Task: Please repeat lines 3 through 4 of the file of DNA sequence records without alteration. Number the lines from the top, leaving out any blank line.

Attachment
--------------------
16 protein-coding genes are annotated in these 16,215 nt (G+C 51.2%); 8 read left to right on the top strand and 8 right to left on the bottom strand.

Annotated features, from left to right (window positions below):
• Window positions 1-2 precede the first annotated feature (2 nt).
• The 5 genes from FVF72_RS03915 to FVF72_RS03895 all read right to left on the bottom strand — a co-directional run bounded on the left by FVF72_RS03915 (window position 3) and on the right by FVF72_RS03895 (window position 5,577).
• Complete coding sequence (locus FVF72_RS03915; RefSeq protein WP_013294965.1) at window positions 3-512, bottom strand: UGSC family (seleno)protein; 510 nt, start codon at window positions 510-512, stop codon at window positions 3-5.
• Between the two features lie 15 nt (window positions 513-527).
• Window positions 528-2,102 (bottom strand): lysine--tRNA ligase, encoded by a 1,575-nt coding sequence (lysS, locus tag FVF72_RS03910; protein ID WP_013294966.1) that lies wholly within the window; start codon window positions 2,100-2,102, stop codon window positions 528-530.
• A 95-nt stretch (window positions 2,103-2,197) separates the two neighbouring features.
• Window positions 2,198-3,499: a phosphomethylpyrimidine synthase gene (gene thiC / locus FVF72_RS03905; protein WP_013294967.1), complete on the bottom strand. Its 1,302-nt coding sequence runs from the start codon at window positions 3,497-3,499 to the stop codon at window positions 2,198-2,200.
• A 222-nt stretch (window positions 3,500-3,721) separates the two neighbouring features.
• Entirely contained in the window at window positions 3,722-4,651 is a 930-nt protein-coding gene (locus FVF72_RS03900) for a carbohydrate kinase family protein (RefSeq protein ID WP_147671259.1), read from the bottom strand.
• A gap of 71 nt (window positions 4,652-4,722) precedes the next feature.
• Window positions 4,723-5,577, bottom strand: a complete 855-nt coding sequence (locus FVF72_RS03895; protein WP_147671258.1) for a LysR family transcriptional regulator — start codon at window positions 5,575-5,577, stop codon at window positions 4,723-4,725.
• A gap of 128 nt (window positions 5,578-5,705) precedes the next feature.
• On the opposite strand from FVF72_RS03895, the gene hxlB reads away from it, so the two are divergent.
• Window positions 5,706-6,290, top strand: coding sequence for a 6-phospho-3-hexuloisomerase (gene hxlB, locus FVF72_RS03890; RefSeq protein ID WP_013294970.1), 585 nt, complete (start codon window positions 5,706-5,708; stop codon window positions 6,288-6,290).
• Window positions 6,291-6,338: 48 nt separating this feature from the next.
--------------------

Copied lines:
• Window positions 1-2 precede the first annotated feature (2 nt).
• The 5 genes from FVF72_RS03915 to FVF72_RS03895 all read right to left on the bottom strand — a co-directional run bounded on the left by FVF72_RS03915 (window position 3) and on the right by FVF72_RS03895 (window position 5,577).